St. Patricks Day 2015 may be over, but my love for beer is not!
When it comes to beer, I love it! However, it wasn’t always that way. Before living in Ghana back in 2008, I despised beer and you wouldn’t never catch me drinking it…well drinking and liking it that is. But, while living in Ghana, I fell in love with beer. I guess it’s true that our tastebuds change. Now, there is nothing quite like cracking open a beer on a hot summer day.
Out of all the beer I’ve ever tried, Guinness is my go to. I love the dark, rich, creamy, satisfying deliciousness that is Guinness. Although I love the beer, I have yet to try a “real” Guinness (as I’ve frequently been told) in the country where it originates from. Travelling to Dublin, Ireland to consume several stouts of Guinness is on my “to do” list and if you’re a Guinness drinker, I’m assuming it’s on yours also.
No visit to Dublin is complete without a visit to the Guinness Storehouse where you can take a magical journey deep into the heart of the world famous Guinness brand and company. There are seven floors that showcase the rich heritage of Guinness, telling the story from its origins to its growth as a global brand, known all around the world.
Not only does Dublin have countless pints of Guinness waiting for you to consume, but there is an immense philanthropic and architectural legacy of the Guinness family on the city throughout the years to discover. You can take a walk though the Dublin city centre from St. Patrick’s Cathedral to Trinity College, with iconic stops in between:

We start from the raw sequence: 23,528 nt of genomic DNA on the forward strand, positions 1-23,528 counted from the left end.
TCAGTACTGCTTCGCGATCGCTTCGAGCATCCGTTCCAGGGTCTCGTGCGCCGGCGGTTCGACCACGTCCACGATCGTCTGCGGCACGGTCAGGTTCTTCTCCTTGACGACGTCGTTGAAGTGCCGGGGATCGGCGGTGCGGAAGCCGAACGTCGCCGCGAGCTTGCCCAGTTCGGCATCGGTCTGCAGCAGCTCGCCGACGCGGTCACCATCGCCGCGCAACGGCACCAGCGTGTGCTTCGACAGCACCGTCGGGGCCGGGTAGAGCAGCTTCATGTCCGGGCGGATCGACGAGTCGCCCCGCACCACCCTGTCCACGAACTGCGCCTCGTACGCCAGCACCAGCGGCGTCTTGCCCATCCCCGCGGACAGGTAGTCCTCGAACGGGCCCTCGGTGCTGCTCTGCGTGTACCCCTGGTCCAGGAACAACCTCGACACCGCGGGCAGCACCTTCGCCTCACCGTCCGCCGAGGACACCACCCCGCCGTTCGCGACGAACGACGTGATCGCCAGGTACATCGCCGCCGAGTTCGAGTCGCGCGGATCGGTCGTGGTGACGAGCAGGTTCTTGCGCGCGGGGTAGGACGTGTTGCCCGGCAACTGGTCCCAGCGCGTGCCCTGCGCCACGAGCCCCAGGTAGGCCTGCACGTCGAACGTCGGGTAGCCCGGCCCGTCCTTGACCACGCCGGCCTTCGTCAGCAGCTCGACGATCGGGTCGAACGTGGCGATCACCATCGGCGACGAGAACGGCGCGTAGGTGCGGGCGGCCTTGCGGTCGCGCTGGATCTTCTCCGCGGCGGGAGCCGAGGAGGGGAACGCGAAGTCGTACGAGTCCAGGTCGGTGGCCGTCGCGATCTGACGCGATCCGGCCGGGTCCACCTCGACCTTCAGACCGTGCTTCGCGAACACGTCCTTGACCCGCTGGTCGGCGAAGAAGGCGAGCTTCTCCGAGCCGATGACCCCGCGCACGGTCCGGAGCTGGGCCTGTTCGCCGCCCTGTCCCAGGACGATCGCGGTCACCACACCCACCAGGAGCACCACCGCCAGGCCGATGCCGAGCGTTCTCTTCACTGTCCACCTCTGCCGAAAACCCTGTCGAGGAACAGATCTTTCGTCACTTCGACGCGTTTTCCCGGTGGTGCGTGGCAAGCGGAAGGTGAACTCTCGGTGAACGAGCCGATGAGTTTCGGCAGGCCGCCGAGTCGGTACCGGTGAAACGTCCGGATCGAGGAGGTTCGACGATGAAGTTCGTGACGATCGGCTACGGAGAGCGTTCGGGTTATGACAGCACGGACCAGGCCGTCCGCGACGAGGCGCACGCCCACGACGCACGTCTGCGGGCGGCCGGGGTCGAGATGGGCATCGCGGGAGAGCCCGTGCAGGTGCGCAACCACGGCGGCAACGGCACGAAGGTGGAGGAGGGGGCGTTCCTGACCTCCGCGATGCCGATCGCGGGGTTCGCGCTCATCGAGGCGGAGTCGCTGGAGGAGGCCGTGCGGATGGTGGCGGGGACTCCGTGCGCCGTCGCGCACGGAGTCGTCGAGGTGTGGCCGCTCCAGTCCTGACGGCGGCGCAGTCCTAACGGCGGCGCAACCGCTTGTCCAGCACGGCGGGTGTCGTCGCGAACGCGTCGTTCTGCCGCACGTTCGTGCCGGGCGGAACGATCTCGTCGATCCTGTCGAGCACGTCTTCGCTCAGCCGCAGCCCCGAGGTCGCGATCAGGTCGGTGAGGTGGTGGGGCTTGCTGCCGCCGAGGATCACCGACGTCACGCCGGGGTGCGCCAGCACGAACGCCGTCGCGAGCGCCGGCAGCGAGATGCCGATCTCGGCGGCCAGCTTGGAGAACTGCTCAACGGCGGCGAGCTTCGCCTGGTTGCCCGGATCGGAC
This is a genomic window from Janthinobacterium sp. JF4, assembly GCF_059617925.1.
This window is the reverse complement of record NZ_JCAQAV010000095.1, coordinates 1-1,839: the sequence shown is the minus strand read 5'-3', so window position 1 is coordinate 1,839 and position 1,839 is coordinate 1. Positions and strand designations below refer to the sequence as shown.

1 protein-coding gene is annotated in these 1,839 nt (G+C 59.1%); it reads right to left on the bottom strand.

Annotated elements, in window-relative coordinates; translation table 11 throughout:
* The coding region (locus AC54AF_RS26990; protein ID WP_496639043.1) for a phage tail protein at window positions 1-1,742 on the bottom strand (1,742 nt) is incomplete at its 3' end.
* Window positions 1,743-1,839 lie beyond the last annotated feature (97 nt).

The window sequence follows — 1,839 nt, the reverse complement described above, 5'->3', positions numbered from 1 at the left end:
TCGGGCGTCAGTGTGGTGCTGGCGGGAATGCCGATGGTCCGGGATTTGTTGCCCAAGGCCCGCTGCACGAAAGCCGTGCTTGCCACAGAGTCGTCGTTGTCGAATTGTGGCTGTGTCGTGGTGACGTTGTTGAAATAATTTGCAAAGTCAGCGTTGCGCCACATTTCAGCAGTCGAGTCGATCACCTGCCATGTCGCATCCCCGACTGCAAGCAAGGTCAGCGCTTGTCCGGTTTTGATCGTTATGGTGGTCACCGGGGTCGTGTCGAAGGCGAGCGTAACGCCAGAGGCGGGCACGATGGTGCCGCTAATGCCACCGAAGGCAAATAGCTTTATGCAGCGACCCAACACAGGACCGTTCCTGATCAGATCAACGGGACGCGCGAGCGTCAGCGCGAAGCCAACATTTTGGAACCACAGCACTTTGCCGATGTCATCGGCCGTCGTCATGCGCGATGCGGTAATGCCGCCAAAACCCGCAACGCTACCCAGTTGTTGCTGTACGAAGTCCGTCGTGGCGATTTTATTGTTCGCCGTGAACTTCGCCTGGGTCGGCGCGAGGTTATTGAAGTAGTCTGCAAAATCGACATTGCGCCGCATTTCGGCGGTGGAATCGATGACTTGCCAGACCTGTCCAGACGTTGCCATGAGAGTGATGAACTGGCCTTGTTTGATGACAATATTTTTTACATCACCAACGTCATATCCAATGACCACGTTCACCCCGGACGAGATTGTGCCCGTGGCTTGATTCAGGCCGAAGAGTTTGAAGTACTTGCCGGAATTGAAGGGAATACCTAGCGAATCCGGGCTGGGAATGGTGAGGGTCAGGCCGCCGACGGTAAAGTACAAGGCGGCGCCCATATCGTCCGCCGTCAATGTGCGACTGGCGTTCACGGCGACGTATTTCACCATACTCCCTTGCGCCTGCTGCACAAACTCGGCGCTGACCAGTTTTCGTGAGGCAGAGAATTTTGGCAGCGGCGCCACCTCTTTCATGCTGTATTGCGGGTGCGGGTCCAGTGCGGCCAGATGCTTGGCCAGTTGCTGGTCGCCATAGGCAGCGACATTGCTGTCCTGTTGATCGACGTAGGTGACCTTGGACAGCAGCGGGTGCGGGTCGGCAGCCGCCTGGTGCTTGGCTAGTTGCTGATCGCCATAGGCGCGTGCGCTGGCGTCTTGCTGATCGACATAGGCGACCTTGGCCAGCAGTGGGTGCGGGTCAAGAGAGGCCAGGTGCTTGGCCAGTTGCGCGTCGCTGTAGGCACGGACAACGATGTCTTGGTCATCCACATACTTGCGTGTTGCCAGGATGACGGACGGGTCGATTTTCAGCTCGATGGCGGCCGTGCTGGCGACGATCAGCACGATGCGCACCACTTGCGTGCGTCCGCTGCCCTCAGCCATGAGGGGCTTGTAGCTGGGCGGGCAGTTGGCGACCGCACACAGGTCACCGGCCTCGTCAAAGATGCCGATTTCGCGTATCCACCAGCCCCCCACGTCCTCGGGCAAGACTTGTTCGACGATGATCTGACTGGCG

Dublin Castle is situated in the very heart of historic Dublin. In fact the city gets its name from the Dubh Linn or Black Pool (dubh = black), on the site of the present Castle Gardens and Coach House. The Castle stands on the high ridge, the highest ground in the locality, at the junction of the River Liffey and its tributary, the (now underground) Poddle, which formed a natural boundary on two sides. In the 1770s, Arthur Guinness was appointed brewer to Dublin Castle, the seat of government in Ireland at that time.
Tucked modestly into the curved wall that runs along the side of St Patrick’s Cathedral – is one of the greatest jewels in Dublin’s historical crown. Built in 1701 by Archbishop Narcissus Marsh, it was Ireland’s first public library. Contributions made by Sir Benjamin Lee Guinness ensured the restoration of the library including a new entrance, which can still be seen today.
Iveagh Trust Buildings
The impact of Sir Edward Cecil Guinness’s philanthropic activity has had a huge impact on the city of Dublin. In 1890, he established a major philanthropic trust to provide housing and related amenities for working class people in Dublin. He replaced old tenement buildings in Dublin City Centre around St. Patrick’s Cathedral. He was also responsible for the establishment of the Iveagh Market, which was the first indoor market in Dublin, the Iveagh Hostel providing accommodation for 500 men, the Iveagh Baths, the Iveagh Play Centre for local children’s recreation and instruction, and St. Patrick’s Park. Edward Cecil Guinness was awarded the title of Lord Iveagh by Queen Victoria as a result of his charitable deeds.